Panasonic Lumix DMC-GH1 Review
Originally Posted: June 2, 2009
Last Updated: December 11, 2010
The Lumix DMC-GH1 ($1499) is Panasonic's second Micro Four Thirds camera, and the first to support HD movie recording. I'm not going to go into the detail about the Micro Four Thirds format here -- for the full lowdown, check out my review of the Lumix DMC-G1.
The DMC-GH1 is essentially the same camera as the G1, with one big difference: it records movies in high definition, with its new 14 - 140 mm kit lens allowing for continuous autofocus while you're doing so. For those of you who have tried taking video on a digital SLR, you know how big of an advancement this is. While both the G1 and GH1 have 12.1 effective Megapixel Live MOS sensors, the one on the GH1 is newer, and supports shooting in multiple aspect ratios without affecting the angle-of-view. The GH1 also has a few other minor changes that I'll tough on throughout this review.
Some things that haven't changed: the GH1 supports Micro Four Thirds lenses (of which there are now four), plus legacy Four Thirds lenses via an optional adapter. Since it doesn't have a mirror, the GH1 is live view only -- and it really shines in that regard. You can compose your photos on a flip-out, rotating, high resolution LCD, or a very nice electronic viewfinder. As you'd expect from a camera with this price, the GH1 has full manual controls, and it has a surprising amount of point-and-shoot features, as well. And, as I mentioned, it records movies in full HD (with stereo sound) using the AVCHD codec. You can zoom in and out to your heart's content, and the camera will refocus appropriately.
Sound interesting? Then keep on reading -- our review of the DMC-GH1 starts right now!
Since the cameras are so similar, large portions of my DMC-G1 review will be reused here.
What's in the Box?
The Lumix DMC-GH1 is sold in one kit only, which includes the 14 - 140 mm lens designed for movie recording. Here's what you'll find in the box:
- The 12.1 effective Megapixel Lumix DMC-GH1 camera body
- F4.0-5.8, 14 - 140 mm Lumix G Vario HD lens with Mega OIS
- DMW-BLB13 lithium-ion battery
- Battery charger / AC adapter
- DC coupler
- Body cap
- Lens hood
- Lens bag
- Shoulder strap
- USB cable
- A/V cable
- CD-ROM featuring SilkyPix Developer Studio and PhotoFunStudio HD Edition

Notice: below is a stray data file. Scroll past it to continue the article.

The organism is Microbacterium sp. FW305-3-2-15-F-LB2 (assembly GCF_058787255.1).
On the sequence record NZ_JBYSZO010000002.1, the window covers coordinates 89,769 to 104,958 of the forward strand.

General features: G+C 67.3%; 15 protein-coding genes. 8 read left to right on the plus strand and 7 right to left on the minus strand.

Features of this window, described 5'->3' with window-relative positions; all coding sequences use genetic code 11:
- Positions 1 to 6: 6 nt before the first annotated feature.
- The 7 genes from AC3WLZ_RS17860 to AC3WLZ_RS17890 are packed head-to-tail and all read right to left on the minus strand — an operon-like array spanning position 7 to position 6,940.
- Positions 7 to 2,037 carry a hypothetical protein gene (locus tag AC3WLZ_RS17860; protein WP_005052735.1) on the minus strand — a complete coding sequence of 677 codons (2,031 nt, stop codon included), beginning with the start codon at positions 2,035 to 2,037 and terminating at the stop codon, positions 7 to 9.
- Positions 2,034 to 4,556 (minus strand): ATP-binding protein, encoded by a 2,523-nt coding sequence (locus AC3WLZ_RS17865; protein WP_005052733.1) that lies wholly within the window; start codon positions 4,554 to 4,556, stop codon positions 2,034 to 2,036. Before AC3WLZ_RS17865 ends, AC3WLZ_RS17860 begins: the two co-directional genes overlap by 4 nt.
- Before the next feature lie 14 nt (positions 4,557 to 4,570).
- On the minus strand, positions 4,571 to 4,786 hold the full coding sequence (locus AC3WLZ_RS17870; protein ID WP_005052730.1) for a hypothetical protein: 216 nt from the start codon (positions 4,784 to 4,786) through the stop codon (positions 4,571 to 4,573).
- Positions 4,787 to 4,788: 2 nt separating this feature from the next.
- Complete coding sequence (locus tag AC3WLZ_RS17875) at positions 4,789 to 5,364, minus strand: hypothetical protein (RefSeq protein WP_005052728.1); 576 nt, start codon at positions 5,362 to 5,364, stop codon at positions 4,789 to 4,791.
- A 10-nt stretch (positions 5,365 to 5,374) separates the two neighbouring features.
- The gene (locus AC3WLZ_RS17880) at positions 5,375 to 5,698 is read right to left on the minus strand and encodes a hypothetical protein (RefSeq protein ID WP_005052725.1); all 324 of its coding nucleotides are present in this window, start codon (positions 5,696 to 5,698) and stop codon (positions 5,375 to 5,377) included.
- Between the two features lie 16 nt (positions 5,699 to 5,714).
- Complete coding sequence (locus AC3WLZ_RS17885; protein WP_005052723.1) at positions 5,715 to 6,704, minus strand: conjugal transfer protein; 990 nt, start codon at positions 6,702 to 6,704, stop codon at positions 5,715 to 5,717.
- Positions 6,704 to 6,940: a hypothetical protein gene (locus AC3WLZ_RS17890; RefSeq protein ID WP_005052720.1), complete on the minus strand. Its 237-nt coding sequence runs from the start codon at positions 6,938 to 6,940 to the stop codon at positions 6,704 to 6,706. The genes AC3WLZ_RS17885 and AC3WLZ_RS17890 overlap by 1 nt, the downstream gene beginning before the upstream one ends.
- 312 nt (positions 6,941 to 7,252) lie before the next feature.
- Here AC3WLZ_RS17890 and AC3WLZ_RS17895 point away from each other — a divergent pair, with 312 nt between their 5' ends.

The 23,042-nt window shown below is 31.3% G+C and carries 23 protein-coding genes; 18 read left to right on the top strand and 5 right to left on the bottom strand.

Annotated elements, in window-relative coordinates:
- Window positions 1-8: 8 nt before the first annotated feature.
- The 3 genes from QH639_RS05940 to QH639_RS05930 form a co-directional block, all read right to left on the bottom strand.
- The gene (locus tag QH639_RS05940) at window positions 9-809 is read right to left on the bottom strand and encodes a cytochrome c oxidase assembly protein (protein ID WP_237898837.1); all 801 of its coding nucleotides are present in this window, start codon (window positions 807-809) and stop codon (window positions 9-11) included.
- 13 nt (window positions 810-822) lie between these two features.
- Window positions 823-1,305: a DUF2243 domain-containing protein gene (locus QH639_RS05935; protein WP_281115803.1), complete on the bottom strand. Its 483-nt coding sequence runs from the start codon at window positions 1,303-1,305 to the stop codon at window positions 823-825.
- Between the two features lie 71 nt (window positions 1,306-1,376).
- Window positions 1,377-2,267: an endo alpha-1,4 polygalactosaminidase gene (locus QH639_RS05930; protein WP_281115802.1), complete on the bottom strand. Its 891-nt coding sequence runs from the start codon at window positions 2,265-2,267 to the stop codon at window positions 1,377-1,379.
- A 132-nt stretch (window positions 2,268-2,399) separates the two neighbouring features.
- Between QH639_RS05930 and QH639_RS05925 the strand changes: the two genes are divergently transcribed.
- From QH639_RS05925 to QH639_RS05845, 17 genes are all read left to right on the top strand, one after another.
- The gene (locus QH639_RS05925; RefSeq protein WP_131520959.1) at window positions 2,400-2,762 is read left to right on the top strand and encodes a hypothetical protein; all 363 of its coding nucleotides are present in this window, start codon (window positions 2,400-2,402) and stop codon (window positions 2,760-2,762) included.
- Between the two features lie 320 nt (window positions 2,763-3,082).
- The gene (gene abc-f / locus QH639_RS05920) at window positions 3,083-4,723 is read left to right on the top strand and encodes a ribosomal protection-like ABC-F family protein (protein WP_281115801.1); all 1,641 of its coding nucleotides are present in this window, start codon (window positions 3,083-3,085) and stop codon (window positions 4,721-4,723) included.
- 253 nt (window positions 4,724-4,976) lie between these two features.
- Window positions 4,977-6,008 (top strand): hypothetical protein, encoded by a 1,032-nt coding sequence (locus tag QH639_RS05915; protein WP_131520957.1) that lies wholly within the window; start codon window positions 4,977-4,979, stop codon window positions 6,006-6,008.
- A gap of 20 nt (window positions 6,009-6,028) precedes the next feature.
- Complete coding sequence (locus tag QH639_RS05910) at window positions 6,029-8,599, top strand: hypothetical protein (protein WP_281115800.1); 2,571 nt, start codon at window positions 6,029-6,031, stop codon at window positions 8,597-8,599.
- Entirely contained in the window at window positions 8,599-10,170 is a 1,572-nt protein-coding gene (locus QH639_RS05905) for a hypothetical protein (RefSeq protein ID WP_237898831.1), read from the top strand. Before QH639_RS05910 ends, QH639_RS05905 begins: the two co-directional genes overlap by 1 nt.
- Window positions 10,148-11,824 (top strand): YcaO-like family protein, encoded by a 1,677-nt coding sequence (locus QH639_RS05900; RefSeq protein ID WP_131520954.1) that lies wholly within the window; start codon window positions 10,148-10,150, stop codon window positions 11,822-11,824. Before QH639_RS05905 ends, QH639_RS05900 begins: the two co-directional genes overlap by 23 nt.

- 199 page camera manual (printed)
The DMC-GH1 comes with the brand new F4.0-5.8, 14 - 140 mm "HD" lens, which has been specially designed for video recording. What that means is that the lens is capable of continuous, quiet autofocus while you're recording a video clip. As you can see from the maximum aperture range, this lens is quite slow, which will certainly affect how it performs in low light -- but I'm getting ahead of myself. Panasonic includes both a lens hood and a carrying bag for the kit lens.
The GH1 is also compatible with the three other Micro Four Thirds lenses currently on the market: the F3.5-5.6, 14 - 45 IS, F4.0-5.6, 45 - 200 IS, and the new F4.0 7 - 14 mm. If you have some "old" Four Thirds lenses laying around, you can use those too, but you'll need to pick up the adapter listed in the accessory section below. Regardless of whether your Four Thirds lens is "micro", there will be a 2X focal length conversion ratio to keep in mind. Thus, the 14 - 140 kit lens has a field-of-view of 28 - 280 mm.
The DMC-G1 didn't come with a memory card, so you wouldn't expect to find one in the box for the DMC-GH1, either. The GH1 supports SD and SDHC cards, and I'd recommend a 4GB card to start with, and perhaps an 8GB or 16GB card if you're serious about video recording. The faster the card, the better, so you'll want at least a Class 4 card if you're sticking to still photos, and a Class 6 or better for movies.
The DMC-GH1 uses the same DMW-BLB13 lithium-ion battery as the G1. This battery packs an impressive 9.0 Wh of energy into its boxy shell. Here's how that translates into battery life:
The DMC-GH1's battery life numbers are about 10% lower than the G1's, though I'm not sure why. It's hard to draw much of a conclusion as to how the GH1 compares to D-SLRs with live view, since manufacturers rarely publish battery life numbers for anything but viewfinder shooting. For the two cameras for which I have numbers, the GH1 wins fairly easily.
I should point out a few things about the proprietary batteries used by the GH1 and every other camera on the above list. For one, they're expensive -- you'll spend at least $64 for a spare battery. Also, should your rechargeable battery run out of juice, you can't use something off-the-shelf to get you through the day.
Panasonic does not offer a battery grip for the DMC-GH1.
When it's time to charge the DMW-BLB13, just pop it into the included charger. It takes around 155 minutes for a typical charge. Unlike most Panasonic battery chargers, this one doesn't plug right into the wall -- you must use a power cable.
The charger can also be used as an AC adapter, and Panasonic includes the necessary accessories with the GH1. Put the DC coupler into the camera, plug it into the battery charger, and you're set.